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Learn how to paint trees in winter scenes

"Can you teach me how to paint trees?" I am asked that question a lot. The simple answer is, “Yes I can!”. There are many ways of painting a tree. Different brushes help in creating different kinds of trees. And the style in which you paint will also influence how that tree will be painted.

If you’ve never painted before you can find information about all of the brushes I used for these trees right here.

And to make this learning experience even more enjoyable, I have provided a line drawing for use when following this tutorial on how to paint trees.

Evergreen Tree Using A Flat Brush

You can learn this free hand technique

Let’s start with a simple evergreen tree using a Flat brush. For this example I used a #8 Flat.

Load a Flat brush with green paint. Blend it on your palette and then use the chisel of the brush to create the trunk. Clean the brush and blot it.

Pick up paint on the left side of the brush (sideload) and blend it on your palette. Place the corner of the brush down at the tip to create the top of the tree. Now drop the clean side of the brush down and apply the paint horizontally from side to side. Re-load the brush with paint as needed.

Continue all the way down to the base making wider and wider strokes. Rinse the brush and blot it. Sideload the right side of the brush and repeat the steps above.

While still wet, add some highlights in the same manner using White. When dry, add some stronger highlights here and there to suggest snow.

Simple Evergreen Using an Angle Bristle Brush

Next we’ll learn how to paint trees with the Angle Bristle Brush, also known as a Foliage Brush. This brush creates wonderful texture when used in an up and down pouncing motion. We refer to this pouncing motion as “stippling”. For this example I used a ½-inch Angle Bristle brush.

Start by drawing a pyramid shape with a straight line down the middle. The line in the middle represents the trunk of the tree. The angle brush has its bristles cut at an angle creating a short heel and a long toe.

Your first step is to load the brush with dark green paint, pounce the bristles on your palette until you see there’s nice texture. Place the whole brush down with the toe pointing down and the heel pointing toward the trunk. Lift the brush and continue to stipple along the lower edge of the tree. Swing the toe of the brush from one side of the tree to the other while keeping the heel pointed at the trunk.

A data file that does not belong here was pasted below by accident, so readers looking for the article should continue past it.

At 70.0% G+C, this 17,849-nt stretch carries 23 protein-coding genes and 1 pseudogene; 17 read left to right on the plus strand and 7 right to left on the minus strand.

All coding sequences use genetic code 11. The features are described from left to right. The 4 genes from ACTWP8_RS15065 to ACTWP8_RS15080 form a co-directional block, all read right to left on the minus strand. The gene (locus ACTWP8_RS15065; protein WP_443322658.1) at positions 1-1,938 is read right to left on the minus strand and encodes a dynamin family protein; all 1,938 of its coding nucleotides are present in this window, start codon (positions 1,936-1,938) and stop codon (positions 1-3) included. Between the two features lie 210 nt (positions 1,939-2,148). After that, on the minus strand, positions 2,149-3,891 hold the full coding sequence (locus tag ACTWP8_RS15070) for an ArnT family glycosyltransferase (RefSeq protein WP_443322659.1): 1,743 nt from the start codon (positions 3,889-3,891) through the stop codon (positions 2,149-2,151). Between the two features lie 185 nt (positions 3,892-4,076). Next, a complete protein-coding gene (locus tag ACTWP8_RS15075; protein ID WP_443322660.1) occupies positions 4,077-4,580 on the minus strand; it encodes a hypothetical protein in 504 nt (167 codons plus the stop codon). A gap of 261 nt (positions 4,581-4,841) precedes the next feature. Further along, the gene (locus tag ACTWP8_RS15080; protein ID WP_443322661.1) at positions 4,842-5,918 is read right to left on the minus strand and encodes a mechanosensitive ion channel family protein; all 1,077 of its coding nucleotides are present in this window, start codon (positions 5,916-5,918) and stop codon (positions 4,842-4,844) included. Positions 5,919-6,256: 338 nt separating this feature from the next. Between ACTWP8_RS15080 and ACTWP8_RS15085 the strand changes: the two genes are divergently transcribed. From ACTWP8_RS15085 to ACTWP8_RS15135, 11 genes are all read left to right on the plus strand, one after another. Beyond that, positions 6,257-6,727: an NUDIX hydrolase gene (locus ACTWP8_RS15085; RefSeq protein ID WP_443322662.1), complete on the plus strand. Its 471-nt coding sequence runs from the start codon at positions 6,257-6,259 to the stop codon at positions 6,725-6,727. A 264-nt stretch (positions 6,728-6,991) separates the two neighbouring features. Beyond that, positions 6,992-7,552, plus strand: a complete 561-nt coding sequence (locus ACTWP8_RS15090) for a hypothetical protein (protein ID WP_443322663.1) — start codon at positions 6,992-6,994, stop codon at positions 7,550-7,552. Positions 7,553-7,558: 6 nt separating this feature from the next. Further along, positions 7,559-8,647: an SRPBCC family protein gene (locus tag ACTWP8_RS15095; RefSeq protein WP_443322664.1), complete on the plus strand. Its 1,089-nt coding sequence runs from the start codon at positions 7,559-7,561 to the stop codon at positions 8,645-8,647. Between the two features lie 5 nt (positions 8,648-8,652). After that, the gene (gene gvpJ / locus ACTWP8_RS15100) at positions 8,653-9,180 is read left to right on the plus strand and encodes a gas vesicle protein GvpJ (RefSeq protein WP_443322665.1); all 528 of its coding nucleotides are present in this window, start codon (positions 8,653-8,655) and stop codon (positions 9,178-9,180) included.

Continue stippling up the tree toward the tip leaving just a little space between the rows of branches. When you get to the tip use just the toe of the brush.

Next, load only the toe of the dirty brush into White. Pounce on your palette a couple of times. The toe should remain white but the heel should become a paler green. Stipple the tree in the same manner making sure to cover the spaces between the rows. And finally, clean the brush clean and blot it well on a dry paper towel. Load the toe into White. Add snowy highlights here and there to add interest.

Folk Art Tree Using A Round Brush

Here’s a fun way to learn how to paint trees using the Round Brush. This folk art tree is made up of comma strokes. Here’s a tutorial for learning how to do these pretty strokes.

Trace out the design. We’ll paint this tree starting at the wide base and up the treetop. In order to paint this tree you’ll have to turn your surface upside down.

In this example I used a #5 Round brush. Load the brush with dark green. Blend it well on the palette and re-shape it to a nice point.

Remove the paint from the tip using the edge of your palette.

Then load the very tip of the brush into White. Tap the brush once or twice on your palette to re-shape the tip.

Use the line drawing to guide you through the order in which each stroke is applied.

Place the brush tip down, apply pressure and pull the stroke toward the middle of the tree while releasing the pressure. You should see a nice streaky blend of green and white. Repeat in the order given, reloading the brush for each individual stroke.

Pine Tree Using A Flat Brush

And now we’ll learn how to paint trees in a slightly more realistic way. In this demonstration I used a 1-inch Flat but the actual tree featured here was done using a #8 Flat. Using the bigger brush makes it easier for me to show you the details.

Trace on the pattern for the bare tree. Use a #1 Liner brush to paint the tree with a dark brown.

Let’s make some easy pine needles, shall we? We’ll start by double-loading the flat brush. Load one side into dark green and the other into White. Make sure the colors touch in the middle. Blend on you palette.

Position the chisel of the brush with the green side touching the branch and the white side pointing out. Start at the base of the branch. Press the brush down leaving a chisel imprint. Move up the branch and as you near the tip pivot the angle of the brush so that the tip tapers. Make your way down the other side.

To fill and add roundness to the branch, add more of these strokes in between both sides of the pine needles you’ve just created. Repeat for each branch, overlapping the pine needles where they overlap in places.

I’ll be adding more and more trees soon so you can learn how to paint trees... some will be realistic and others not so much. We’ll paint birch trees, maples, weeping willows just to name a few.

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